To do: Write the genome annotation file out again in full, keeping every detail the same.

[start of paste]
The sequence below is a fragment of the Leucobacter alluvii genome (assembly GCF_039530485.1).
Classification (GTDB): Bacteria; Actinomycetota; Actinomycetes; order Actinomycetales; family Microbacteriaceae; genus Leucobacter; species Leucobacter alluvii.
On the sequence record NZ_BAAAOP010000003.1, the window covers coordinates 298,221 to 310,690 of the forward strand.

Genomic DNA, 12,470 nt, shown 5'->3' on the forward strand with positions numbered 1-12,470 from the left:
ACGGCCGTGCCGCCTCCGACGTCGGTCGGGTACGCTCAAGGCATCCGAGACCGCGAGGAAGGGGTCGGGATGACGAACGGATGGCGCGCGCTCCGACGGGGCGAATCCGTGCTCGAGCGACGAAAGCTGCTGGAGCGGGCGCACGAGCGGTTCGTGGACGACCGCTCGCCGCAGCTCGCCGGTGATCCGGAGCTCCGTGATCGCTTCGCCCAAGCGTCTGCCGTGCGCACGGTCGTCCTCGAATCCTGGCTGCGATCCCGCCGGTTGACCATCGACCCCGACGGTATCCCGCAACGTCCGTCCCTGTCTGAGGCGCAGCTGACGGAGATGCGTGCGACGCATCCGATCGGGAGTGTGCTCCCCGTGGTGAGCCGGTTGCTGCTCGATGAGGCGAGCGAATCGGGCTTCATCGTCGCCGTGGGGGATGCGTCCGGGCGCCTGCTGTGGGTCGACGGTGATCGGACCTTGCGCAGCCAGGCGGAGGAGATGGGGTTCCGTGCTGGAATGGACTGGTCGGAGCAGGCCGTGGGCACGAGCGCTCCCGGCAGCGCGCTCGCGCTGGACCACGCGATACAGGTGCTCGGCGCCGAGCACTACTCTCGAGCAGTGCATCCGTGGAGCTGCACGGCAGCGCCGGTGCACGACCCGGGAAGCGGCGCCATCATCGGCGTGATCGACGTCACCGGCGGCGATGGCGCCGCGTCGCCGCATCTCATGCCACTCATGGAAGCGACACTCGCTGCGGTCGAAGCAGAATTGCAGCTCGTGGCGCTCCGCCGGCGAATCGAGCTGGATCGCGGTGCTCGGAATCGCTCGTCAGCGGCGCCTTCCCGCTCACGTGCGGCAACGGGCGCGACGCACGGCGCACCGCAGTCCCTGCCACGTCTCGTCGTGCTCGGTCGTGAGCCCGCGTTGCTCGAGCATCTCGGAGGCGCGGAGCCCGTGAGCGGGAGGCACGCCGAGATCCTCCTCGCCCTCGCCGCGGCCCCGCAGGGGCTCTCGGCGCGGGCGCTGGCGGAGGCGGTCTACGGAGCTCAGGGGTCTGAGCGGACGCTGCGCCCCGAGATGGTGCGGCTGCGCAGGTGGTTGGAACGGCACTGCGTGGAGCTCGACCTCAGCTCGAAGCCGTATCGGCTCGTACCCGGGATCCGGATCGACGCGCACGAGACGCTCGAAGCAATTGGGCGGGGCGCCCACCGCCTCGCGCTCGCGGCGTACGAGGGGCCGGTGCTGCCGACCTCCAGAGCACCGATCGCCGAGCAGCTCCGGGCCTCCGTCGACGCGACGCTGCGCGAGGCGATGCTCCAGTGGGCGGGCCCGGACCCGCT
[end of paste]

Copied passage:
The sequence below is a fragment of the Leucobacter alluvii genome (assembly GCF_039530485.1).
Classification (GTDB): Bacteria; Actinomycetota; Actinomycetes; order Actinomycetales; family Microbacteriaceae; genus Leucobacter; species Leucobacter alluvii.
On the sequence record NZ_BAAAOP010000003.1, the window covers coordinates 298,221 to 310,690 of the forward strand.

Genomic DNA, 12,470 nt, shown 5'->3' on the forward strand with positions numbered 1-12,470 from the left:
ACGGCCGTGCCGCCTCCGACGTCGGTCGGGTACGCTCAAGGCATCCGAGACCGCGAGGAAGGGGTCGGGATGACGAACGGATGGCGCGCGCTCCGACGGGGCGAATCCGTGCTCGAGCGACGAAAGCTGCTGGAGCGGGCGCACGAGCGGTTCGTGGACGACCGCTCGCCGCAGCTCGCCGGTGATCCGGAGCTCCGTGATCGCTTCGCCCAAGCGTCTGCCGTGCGCACGGTCGTCCTCGAATCCTGGCTGCGATCCCGCCGGTTGACCATCGACCCCGACGGTATCCCGCAACGTCCGTCCCTGTCTGAGGCGCAGCTGACGGAGATGCGTGCGACGCATCCGATCGGGAGTGTGCTCCCCGTGGTGAGCCGGTTGCTGCTCGATGAGGCGAGCGAATCGGGCTTCATCGTCGCCGTGGGGGATGCGTCCGGGCGCCTGCTGTGGGTCGACGGTGATCGGACCTTGCGCAGCCAGGCGGAGGAGATGGGGTTCCGTGCTGGAATGGACTGGTCGGAGCAGGCCGTGGGCACGAGCGCTCCCGGCAGCGCGCTCGCGCTGGACCACGCGATACAGGTGCTCGGCGCCGAGCACTACTCTCGAGCAGTGCATCCGTGGAGCTGCACGGCAGCGCCGGTGCACGACCCGGGAAGCGGCGCCATCATCGGCGTGATCGACGTCACCGGCGGCGATGGCGCCGCGTCGCCGCATCTCATGCCACTCATGGAAGCGACACTCGCTGCGGTCGAAGCAGAATTGCAGCTCGTGGCGCTCCGCCGGCGAATCGAGCTGGATCGCGGTGCTCGGAATCGCTCGTCAGCGGCGCCTTCCCGCTCACGTGCGGCAACGGGCGCGACGCACGGCGCACCGCAGTCCCTGCCACGTCTCGTCGTGCTCGGTCGTGAGCCCGCGTTGCTCGAGCATCTCGGAGGCGCGGAGCCCGTGAGCGGGAGGCACGCCGAGATCCTCCTCGCCCTCGCCGCGGCCCCGCAGGGGCTCTCGGCGCGGGCGCTGGCGGAGGCGGTCTACGGAGCTCAGGGGTCTGAGCGGACGCTGCGCCCCGAGATGGTGCGGCTGCGCAGGTGGTTGGAACGGCACTGCGTGGAGCTCGACCTCAGCTCGAAGCCGTATCGGCTCGTACCCGGGATCCGGATCGACGCGCACGAGACGCTCGAAGCAATTGGGCGGGGCGCCCACCGCCTCGCGCTCGCGGCGTACGAGGGGCCGGTGCTGCCGACCTCCAGAGCACCGATCGCCGAGCAGCTCCGGGCCTCCGTCGACGCGACGCTGCGCGAGGCGATGCTCCAGTGGGCGGGCCCGGACCCGCT